don’t produce as many jobs. Industrialization is thus not likely to be the high road to economic prosperity<br />

that it has been since the Industrial Revolution made industrialization <strong>and</strong> modernization synonymous.<br />

But that is a different “labor” problem than the one under discussion today.)<br />

The emergence of this new model of manufacturing goes h<strong>and</strong> in h<strong>and</strong> with a shift away from a checklist<br />

kind of compliance, where there is a set of rules <strong>and</strong> the goal is to see whether the supplier follows the rules—<br />

whether the fi re extinguishers are relocated in the right places—to looking for <strong>and</strong> eliminating the root cause<br />

of the underlying problem, as you would any other problem in a modern manufacturing facility.<br />

This brings me to a fi nal, general point about the nature of regulation. The background question posed to<br />

this panel is: which is better, which provides the more favorable balance of benefi ts—private regulation or<br />

public regulation? [Former Representative] Barney Frank argued [during his keynote at lunch] for more<br />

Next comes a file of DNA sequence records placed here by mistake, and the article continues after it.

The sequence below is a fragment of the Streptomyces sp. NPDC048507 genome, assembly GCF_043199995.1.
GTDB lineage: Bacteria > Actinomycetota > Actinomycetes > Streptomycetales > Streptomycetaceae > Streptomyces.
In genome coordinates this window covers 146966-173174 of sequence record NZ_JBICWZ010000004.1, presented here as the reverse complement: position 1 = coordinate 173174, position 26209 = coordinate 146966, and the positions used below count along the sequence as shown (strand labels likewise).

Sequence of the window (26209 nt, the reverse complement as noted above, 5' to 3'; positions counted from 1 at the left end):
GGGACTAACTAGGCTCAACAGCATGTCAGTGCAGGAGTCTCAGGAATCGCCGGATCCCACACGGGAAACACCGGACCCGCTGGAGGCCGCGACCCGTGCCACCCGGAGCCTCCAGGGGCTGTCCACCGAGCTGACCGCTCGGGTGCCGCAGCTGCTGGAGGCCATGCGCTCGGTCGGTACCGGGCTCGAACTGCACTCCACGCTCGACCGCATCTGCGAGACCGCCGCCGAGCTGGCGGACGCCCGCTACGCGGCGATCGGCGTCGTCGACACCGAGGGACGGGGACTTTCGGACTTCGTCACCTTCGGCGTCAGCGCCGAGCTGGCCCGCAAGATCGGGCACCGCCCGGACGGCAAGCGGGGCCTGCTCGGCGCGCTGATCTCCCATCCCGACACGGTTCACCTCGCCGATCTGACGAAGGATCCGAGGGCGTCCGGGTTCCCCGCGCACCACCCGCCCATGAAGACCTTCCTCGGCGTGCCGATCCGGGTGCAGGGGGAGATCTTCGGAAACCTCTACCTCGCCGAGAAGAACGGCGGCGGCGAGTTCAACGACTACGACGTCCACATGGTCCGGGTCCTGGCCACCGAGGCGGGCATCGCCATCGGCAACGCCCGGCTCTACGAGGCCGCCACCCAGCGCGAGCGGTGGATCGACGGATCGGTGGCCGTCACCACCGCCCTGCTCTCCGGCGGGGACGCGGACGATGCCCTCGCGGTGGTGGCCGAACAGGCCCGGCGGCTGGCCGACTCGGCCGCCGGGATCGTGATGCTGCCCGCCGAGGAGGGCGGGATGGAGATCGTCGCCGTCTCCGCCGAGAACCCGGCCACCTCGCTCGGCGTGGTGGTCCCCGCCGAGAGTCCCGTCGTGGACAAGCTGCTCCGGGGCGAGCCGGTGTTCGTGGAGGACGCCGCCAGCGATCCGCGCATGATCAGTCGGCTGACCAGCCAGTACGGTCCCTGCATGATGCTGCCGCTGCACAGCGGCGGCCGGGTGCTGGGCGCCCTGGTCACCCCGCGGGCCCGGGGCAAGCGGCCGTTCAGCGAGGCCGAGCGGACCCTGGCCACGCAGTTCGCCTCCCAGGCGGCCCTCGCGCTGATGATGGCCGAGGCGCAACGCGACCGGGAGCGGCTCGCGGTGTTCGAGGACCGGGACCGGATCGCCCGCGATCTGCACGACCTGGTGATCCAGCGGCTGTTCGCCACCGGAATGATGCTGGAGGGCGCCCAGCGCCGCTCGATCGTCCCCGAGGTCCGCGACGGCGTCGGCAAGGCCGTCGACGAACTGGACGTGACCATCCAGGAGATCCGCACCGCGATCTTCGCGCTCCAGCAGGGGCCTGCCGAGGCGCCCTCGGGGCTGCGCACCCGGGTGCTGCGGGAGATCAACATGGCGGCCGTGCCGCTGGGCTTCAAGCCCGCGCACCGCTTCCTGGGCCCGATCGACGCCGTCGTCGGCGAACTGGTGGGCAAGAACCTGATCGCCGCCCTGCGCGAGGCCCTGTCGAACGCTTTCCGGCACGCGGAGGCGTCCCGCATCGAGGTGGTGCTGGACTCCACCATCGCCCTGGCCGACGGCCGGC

public regulation. I want to give a somewhat different answer, or rather to suggest that the question is<br />

incorrectly posed.<br />

If you look into the future, look at regulatory systems that are addressing the kinds of problems that come<br />

up in labor st<strong>and</strong>ards, <strong>and</strong> all the other issues that transnational corporations face as conception <strong>and</strong><br />

execution are integrated, you see the emergence of a new architecture of regulation that blends private <strong>and</strong><br />

public regulation in a novel way.<br />

Let me describe that novel blend in two minutes with respect to something topical. I’m sure many of you<br />

saw a story in the Times yesterday or the day before saying that the FDA [Food <strong>and</strong> Drug Administration]<br />

had released rules to implement the Food Safety Modernization Act of 1910. (I’m sure all of you are close<br />

followers of the Food Safety Modernization Act of 1910, so you clicked on the link that showed you what<br />

the rules are!)<br />

Why are the Food Safety Modernization Act <strong>and</strong> the rule relevant? Food has become unsafe because supply<br />